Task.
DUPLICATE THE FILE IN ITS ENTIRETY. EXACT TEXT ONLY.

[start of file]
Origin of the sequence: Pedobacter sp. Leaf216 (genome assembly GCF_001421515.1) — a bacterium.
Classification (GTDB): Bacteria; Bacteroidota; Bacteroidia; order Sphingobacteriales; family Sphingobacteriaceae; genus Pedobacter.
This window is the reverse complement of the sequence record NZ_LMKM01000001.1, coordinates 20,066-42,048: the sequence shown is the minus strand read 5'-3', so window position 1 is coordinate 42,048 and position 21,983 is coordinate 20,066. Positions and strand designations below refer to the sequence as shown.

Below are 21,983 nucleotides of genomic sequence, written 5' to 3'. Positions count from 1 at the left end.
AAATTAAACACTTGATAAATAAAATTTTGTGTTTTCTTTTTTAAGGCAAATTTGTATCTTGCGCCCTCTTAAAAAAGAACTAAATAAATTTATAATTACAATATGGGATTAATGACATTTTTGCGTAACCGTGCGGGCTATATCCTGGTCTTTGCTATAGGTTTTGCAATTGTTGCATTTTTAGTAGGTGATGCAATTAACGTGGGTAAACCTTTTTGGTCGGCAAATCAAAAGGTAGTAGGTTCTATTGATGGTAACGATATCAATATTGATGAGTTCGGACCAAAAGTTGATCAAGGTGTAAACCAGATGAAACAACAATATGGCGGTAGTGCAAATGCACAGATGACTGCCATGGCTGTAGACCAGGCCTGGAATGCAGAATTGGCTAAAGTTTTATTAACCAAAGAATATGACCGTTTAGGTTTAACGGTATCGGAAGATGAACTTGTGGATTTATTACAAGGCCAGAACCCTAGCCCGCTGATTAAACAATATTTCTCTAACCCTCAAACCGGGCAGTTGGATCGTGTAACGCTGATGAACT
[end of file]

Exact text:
Origin of the sequence: Pedobacter sp. Leaf216 (genome assembly GCF_001421515.1) — a bacterium.
Classification (GTDB): Bacteria; Bacteroidota; Bacteroidia; order Sphingobacteriales; family Sphingobacteriaceae; genus Pedobacter.
This window is the reverse complement of the sequence record NZ_LMKM01000001.1, coordinates 20,066-42,048: the sequence shown is the minus strand read 5'-3', so window position 1 is coordinate 42,048 and position 21,983 is coordinate 20,066. Positions and strand designations below refer to the sequence as shown.

Below are 21,983 nucleotides of genomic sequence, written 5' to 3'. Positions count from 1 at the left end.
AAATTAAACACTTGATAAATAAAATTTTGTGTTTTCTTTTTTAAGGCAAATTTGTATCTTGCGCCCTCTTAAAAAAGAACTAAATAAATTTATAATTACAATATGGGATTAATGACATTTTTGCGTAACCGTGCGGGCTATATCCTGGTCTTTGCTATAGGTTTTGCAATTGTTGCATTTTTAGTAGGTGATGCAATTAACGTGGGTAAACCTTTTTGGTCGGCAAATCAAAAGGTAGTAGGTTCTATTGATGGTAACGATATCAATATTGATGAGTTCGGACCAAAAGTTGATCAAGGTGTAAACCAGATGAAACAACAATATGGCGGTAGTGCAAATGCACAGATGACTGCCATGGCTGTAGACCAGGCCTGGAATGCAGAATTGGCTAAAGTTTTATTAACCAAAGAATATGACCGTTTAGGTTTAACGGTATCGGAAGATGAACTTGTGGATTTATTACAAGGCCAGAACCCTAGCCCGCTGATTAAACAATATTTCTCTAACCCTCAAACCGGGCAGTTGGATCGTGTAACGCTGATGAACT